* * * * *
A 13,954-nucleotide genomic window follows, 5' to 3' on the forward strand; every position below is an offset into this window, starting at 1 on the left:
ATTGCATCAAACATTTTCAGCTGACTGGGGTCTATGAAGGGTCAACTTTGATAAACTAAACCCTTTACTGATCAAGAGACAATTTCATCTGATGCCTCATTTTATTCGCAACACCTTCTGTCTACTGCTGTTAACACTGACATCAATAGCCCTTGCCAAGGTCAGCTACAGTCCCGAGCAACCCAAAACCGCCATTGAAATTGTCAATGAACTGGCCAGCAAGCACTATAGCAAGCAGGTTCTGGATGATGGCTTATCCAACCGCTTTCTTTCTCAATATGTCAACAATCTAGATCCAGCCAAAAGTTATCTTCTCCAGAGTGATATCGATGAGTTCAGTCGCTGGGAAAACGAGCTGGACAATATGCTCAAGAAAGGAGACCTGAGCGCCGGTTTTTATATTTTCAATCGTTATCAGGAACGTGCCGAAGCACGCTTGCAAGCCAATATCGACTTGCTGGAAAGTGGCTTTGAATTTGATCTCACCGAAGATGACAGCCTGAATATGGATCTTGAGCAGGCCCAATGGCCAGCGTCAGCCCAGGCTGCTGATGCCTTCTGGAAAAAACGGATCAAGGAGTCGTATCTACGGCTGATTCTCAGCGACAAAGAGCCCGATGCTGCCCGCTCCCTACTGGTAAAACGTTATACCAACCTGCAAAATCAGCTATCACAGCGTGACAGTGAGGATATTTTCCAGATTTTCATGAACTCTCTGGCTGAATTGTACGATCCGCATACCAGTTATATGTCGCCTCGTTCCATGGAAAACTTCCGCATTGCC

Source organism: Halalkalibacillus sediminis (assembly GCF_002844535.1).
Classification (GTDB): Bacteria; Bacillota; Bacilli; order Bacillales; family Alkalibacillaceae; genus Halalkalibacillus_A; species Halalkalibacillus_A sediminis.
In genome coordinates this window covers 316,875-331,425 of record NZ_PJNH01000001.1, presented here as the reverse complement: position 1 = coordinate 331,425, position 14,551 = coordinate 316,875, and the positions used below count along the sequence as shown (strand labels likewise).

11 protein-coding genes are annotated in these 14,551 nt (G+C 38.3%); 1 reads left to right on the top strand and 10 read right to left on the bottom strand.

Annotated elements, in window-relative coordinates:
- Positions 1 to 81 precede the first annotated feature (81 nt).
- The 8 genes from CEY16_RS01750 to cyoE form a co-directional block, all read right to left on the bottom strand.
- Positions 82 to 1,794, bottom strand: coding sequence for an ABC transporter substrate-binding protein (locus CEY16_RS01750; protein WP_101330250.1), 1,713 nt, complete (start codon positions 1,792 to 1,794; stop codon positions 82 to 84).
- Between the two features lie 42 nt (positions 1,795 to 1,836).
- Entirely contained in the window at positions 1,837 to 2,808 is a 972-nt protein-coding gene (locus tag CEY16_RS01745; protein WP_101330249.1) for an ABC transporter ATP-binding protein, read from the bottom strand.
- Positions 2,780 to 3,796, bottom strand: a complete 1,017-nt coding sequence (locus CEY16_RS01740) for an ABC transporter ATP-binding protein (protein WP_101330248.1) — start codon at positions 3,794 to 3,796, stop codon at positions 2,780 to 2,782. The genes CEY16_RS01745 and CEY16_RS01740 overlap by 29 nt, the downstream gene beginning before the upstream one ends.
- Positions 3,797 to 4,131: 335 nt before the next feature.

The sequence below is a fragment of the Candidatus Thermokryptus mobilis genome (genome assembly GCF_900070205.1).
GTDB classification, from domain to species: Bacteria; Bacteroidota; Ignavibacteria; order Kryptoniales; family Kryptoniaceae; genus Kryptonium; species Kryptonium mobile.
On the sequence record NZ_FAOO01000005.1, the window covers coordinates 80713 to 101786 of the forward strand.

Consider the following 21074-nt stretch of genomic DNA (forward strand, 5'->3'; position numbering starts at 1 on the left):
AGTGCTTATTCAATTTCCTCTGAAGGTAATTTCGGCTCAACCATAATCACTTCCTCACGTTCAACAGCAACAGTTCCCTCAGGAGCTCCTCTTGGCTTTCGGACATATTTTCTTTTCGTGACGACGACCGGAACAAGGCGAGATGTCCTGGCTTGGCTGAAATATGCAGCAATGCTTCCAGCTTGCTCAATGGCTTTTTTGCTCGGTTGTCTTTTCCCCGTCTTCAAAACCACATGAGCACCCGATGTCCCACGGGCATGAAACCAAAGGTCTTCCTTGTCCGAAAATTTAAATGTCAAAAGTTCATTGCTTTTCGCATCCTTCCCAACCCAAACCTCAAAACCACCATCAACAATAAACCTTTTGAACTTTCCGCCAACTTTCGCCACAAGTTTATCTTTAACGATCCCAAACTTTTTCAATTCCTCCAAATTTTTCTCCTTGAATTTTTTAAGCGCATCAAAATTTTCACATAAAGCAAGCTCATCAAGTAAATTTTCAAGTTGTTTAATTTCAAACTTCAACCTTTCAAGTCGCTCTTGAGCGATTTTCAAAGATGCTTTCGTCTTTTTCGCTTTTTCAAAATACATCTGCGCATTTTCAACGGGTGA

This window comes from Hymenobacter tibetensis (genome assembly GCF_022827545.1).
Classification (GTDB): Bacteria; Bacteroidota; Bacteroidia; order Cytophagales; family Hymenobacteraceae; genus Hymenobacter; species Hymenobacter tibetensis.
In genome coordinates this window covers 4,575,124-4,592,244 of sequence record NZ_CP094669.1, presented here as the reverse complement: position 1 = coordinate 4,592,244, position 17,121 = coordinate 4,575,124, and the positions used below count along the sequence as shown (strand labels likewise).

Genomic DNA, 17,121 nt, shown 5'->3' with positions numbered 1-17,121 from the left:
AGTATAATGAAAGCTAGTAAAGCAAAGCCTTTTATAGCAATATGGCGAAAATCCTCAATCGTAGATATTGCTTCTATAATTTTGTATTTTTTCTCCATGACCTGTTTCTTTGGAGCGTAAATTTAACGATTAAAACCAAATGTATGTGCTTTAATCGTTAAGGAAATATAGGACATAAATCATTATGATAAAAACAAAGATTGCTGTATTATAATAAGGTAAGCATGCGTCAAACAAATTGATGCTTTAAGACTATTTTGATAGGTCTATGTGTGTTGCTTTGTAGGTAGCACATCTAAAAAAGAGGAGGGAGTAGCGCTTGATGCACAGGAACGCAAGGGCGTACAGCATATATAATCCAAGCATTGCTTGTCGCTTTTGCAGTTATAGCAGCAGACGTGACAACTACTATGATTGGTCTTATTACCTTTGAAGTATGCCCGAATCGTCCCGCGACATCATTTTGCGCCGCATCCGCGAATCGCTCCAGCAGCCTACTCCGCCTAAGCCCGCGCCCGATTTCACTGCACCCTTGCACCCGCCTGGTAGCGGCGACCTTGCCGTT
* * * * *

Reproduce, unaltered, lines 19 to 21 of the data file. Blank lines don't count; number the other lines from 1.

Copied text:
AGTGCTTATTCAATTTCCTCTGAAGGTAATTTCGGCTCAACCATAATCACTTCCTCACGTTCAACAGCAACAGTTCCCTCAGGAGCTCCTCTTGGCTTTCGGACATATTTTCTTTTCGTGACGACGACCGGAACAAGGCGAGATGTCCTGGCTTGGCTGAAATATGCAGCAATGCTTCCAGCTTGCTCAATGGCTTTTTTGCTCGGTTGTCTTTTCCCCGTCTTCAAAACCACATGAGCACCCGATGTCCCACGGGCATGAAACCAAAGGTCTTCCTTGTCCGAAAATTTAAATGTCAAAAGTTCATTGCTTTTCGCATCCTTCCCAACCCAAACCTCAAAACCACCATCAACAATAAACCTTTTGAACTTTCCGCCAACTTTCGCCACAAGTTTATCTTTAACGATCCCAAACTTTTTCAATTCCTCCAAATTTTTCTCCTTGAATTTTTTAAGCGCATCAAAATTTTCACATAAAGCAAGCTCATCAAGTAAATTTTCAAGTTGTTTAATTTCAAACTTCAACCTTTCAAGTCGCTCTTGAGCGATTTTCAAAGATGCTTTCGTCTTTTTCGCTTTTTCAAAATACATCTGCGCATTTTCAACGGGTGA

This window comes from Hymenobacter tibetensis (genome assembly GCF_022827545.1).
Classification (GTDB): Bacteria; Bacteroidota; Bacteroidia; order Cytophagales; family Hymenobacteraceae; genus Hymenobacter; species Hymenobacter tibetensis.